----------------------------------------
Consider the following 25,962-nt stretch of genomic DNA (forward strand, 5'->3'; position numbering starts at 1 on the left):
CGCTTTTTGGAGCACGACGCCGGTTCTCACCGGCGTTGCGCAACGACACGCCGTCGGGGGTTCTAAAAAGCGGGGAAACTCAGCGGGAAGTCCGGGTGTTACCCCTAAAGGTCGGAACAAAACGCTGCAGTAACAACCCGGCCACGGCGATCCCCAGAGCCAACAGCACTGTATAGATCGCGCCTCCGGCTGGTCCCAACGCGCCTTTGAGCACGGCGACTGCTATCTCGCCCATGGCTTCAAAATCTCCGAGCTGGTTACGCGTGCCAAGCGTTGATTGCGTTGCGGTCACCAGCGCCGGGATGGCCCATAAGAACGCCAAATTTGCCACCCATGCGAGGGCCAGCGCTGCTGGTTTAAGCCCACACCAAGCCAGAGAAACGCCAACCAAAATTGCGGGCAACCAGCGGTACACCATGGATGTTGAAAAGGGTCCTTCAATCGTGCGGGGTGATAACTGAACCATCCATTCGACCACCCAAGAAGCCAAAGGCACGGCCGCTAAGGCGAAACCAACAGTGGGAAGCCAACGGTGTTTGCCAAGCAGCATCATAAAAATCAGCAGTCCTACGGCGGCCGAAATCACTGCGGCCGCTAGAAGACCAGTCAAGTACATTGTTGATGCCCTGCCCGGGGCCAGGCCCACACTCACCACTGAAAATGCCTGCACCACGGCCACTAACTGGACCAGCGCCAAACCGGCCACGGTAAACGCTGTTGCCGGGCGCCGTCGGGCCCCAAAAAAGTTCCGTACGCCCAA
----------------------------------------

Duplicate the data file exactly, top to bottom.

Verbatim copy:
Consider the following 25,962-nt stretch of genomic DNA (forward strand, 5'->3'; position numbering starts at 1 on the left):
CGCTTTTTGGAGCACGACGCCGGTTCTCACCGGCGTTGCGCAACGACACGCCGTCGGGGGTTCTAAAAAGCGGGGAAACTCAGCGGGAAGTCCGGGTGTTACCCCTAAAGGTCGGAACAAAACGCTGCAGTAACAACCCGGCCACGGCGATCCCCAGAGCCAACAGCACTGTATAGATCGCGCCTCCGGCTGGTCCCAACGCGCCTTTGAGCACGGCGACTGCTATCTCGCCCATGGCTTCAAAATCTCCGAGCTGGTTACGCGTGCCAAGCGTTGATTGCGTTGCGGTCACCAGCGCCGGGATGGCCCATAAGAACGCCAAATTTGCCACCCATGCGAGGGCCAGCGCTGCTGGTTTAAGCCCACACCAAGCCAGAGAAACGCCAACCAAAATTGCGGGCAACCAGCGGTACACCATGGATGTTGAAAAGGGTCCTTCAATCGTGCGGGGTGATAACTGAACCATCCATTCGACCACCCAAGAAGCCAAAGGCACGGCCGCTAAGGCGAAACCAACAGTGGGAAGCCAACGGTGTTTGCCAAGCAGCATCATAAAAATCAGCAGTCCTACGGCGGCCGAAATCACTGCGGCCGCTAGAAGACCAGTCAAGTACATTGTTGATGCCCTGCCCGGGGCCAGGCCCACACTCACCACTGAAAATGCCTGCACCACGGCCACTAACTGGACCAGCGCCAAACCGGCCACGGTAAACGCTGTTGCCGGGCGCCGTCGGGCCCCAAAAAAGTTCCGTACGCCCAA